Influence of octanoic acid on the reversible protein binding of ketorolac enantiomers to human serum albumin (HSA): comparative liquid chromatographic studies using a HSA chiral stationary phase

Peter J. Hayball, Jeffrey W. Holman, Roger L. Nation

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The retention of ketorolac enantiomers on a human serum albumin (HSA)-based HPLC chiral stationary phase (CSP) was investigated to assess the utility of immobilized protein for probing the binding of (R)- and (S)-ketorolac to native HSA. Results from the chromatographic study were compared with enantiomorph binding data obtained from HSA ultrafiltration experiments conducted both in the presence and absence of the medium chain-length fatty acid octanoic acid. Without octanoic acid in the mobile phase containing 10% propan-2-ol in 20 mM phosphate buffer at pH 6.5, racemic ketorolac was stereochemically resolved with the HSA-CSP with large enantiomeric capacity factors [106.2 and 28.7 for (R)- and (S)-ketorolac, respectively]. The inclusion of octanoic acid in the column eluent reduced the capacity factors of both isomers consistent with displacement of drug from HSA binding sites. A reduction in the capacity factor ratio [(R):(S)] was observed as the octanoate concentration increased from 0.5 to 4.0 mM. The percentage unbound of (R)- and (S)-ketorolac present separately (2.0 μg/ml) in 40.0 mg/ml HSA solution (22°C and pH 7.4) was 0.245% and 0.643%, respectively, and both values increased as a function of increasing octanoate concentration in the HSA solution. A biphasic effect of octanoate on the percentage unbound ratio of (S):(R) was observed. In light of these findings, it would appear that silica-immobilized HSA is capable of qualitatively probing the enantioselective binding of ketorolac to HSA and moreover, more than one specific ketorolac binding site may exist on the HSA molecule.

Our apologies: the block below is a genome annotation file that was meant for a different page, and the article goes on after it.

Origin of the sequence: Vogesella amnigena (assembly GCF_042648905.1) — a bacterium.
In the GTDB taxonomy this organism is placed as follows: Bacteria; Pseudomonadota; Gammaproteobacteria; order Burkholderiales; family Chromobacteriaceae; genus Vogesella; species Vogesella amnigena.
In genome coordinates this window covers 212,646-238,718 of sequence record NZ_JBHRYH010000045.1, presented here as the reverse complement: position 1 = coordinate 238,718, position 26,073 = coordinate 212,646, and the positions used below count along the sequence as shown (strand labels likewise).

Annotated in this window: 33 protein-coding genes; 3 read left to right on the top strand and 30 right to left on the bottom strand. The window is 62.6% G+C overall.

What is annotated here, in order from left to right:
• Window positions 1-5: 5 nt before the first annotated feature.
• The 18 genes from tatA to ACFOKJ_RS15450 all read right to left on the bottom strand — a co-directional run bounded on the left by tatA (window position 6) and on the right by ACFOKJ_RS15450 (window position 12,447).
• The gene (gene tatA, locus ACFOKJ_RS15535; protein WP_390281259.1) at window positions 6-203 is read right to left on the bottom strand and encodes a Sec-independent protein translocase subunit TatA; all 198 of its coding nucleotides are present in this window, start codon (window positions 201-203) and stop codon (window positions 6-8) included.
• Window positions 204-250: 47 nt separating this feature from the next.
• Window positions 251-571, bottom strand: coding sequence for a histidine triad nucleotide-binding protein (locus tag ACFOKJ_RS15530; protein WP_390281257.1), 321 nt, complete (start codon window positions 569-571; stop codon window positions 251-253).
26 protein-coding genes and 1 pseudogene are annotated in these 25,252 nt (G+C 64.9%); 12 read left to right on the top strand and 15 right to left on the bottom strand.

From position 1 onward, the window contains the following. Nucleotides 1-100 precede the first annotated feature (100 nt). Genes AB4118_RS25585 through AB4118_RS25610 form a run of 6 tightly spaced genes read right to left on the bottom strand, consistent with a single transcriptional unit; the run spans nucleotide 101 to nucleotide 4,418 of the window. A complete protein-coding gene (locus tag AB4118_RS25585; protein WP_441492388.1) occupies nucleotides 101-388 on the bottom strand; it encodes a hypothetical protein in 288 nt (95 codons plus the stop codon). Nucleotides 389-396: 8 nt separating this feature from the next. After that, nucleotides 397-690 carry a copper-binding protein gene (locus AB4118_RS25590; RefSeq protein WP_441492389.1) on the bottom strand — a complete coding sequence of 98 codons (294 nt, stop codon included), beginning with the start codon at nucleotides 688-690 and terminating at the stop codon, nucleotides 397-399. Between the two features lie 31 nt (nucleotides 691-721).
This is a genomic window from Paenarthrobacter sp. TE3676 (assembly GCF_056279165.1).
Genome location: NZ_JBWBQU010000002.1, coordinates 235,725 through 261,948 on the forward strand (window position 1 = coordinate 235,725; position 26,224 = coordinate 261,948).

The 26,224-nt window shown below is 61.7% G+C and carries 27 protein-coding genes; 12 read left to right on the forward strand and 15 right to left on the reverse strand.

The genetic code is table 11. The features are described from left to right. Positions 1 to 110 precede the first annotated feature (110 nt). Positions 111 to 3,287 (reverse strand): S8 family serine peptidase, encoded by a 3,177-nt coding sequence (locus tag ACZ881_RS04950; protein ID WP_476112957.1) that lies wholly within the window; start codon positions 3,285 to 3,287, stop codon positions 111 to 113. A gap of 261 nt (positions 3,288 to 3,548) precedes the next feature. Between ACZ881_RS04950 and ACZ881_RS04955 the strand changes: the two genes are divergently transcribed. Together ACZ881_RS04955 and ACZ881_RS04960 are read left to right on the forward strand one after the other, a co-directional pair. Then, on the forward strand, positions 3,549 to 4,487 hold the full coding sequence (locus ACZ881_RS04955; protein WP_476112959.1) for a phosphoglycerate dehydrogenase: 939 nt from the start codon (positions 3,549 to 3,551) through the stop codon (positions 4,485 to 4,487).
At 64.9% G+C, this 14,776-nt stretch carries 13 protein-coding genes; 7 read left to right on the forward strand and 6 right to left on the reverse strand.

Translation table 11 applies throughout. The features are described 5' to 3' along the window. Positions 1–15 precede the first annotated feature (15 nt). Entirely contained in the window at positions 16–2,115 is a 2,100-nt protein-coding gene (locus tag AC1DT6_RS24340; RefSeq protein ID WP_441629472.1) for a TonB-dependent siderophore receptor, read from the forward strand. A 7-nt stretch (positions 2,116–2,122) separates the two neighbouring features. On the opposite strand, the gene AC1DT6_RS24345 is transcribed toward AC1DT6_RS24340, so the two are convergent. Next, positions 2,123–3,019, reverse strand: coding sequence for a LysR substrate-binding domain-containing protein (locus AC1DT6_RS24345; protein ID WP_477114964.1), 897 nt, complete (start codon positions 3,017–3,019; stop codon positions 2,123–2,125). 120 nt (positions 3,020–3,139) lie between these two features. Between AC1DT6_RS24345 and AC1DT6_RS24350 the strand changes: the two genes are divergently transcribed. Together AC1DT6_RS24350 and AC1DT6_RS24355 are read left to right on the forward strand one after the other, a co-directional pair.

Original languageEnglish
Pages (from-to)128-133
Number of pages6
JournalJournal of Chromatography B: Biomedical Sciences and Applications
Issue number1
Publication statusPublished - 2 Dec 1994
Externally publishedYes

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